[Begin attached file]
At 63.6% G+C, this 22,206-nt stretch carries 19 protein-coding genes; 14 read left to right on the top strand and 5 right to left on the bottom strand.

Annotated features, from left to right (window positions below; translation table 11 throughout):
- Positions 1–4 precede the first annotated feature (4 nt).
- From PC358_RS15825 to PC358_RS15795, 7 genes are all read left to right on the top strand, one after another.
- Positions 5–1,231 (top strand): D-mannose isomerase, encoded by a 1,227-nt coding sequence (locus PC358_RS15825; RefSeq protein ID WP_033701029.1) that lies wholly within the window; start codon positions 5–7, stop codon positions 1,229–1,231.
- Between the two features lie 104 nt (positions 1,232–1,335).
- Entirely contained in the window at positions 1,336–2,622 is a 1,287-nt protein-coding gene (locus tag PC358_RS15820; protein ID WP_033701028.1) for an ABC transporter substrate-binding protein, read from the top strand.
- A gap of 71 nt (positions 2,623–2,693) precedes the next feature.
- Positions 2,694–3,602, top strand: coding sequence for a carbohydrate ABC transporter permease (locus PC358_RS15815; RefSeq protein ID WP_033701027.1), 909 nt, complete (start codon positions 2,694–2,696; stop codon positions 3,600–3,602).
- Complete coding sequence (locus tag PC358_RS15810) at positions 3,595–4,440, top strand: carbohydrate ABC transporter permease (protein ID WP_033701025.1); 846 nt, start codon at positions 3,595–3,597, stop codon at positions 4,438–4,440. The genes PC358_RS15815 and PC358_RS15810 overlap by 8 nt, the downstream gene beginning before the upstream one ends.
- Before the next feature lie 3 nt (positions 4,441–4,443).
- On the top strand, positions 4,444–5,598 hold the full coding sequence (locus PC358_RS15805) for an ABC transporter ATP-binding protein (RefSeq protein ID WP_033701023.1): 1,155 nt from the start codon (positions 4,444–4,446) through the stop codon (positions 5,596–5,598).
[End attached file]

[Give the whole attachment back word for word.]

At 63.6% G+C, this 22,206-nt stretch carries 19 protein-coding genes; 14 read left to right on the top strand and 5 right to left on the bottom strand.

Annotated features, from left to right (window positions below; translation table 11 throughout):
- Positions 1–4 precede the first annotated feature (4 nt).
- From PC358_RS15825 to PC358_RS15795, 7 genes are all read left to right on the top strand, one after another.
- Positions 5–1,231 (top strand): D-mannose isomerase, encoded by a 1,227-nt coding sequence (locus PC358_RS15825; RefSeq protein ID WP_033701029.1) that lies wholly within the window; start codon positions 5–7, stop codon positions 1,229–1,231.
- Between the two features lie 104 nt (positions 1,232–1,335).
- Entirely contained in the window at positions 1,336–2,622 is a 1,287-nt protein-coding gene (locus tag PC358_RS15820; protein ID WP_033701028.1) for an ABC transporter substrate-binding protein, read from the top strand.
- A gap of 71 nt (positions 2,623–2,693) precedes the next feature.
- Positions 2,694–3,602, top strand: coding sequence for a carbohydrate ABC transporter permease (locus PC358_RS15815; RefSeq protein ID WP_033701027.1), 909 nt, complete (start codon positions 2,694–2,696; stop codon positions 3,600–3,602).
- Complete coding sequence (locus tag PC358_RS15810) at positions 3,595–4,440, top strand: carbohydrate ABC transporter permease (protein ID WP_033701025.1); 846 nt, start codon at positions 3,595–3,597, stop codon at positions 4,438–4,440. The genes PC358_RS15815 and PC358_RS15810 overlap by 8 nt, the downstream gene beginning before the upstream one ends.
- Before the next feature lie 3 nt (positions 4,441–4,443).
- On the top strand, positions 4,444–5,598 hold the full coding sequence (locus PC358_RS15805) for an ABC transporter ATP-binding protein (RefSeq protein ID WP_033701023.1): 1,155 nt from the start codon (positions 4,444–4,446) through the stop codon (positions 5,596–5,598).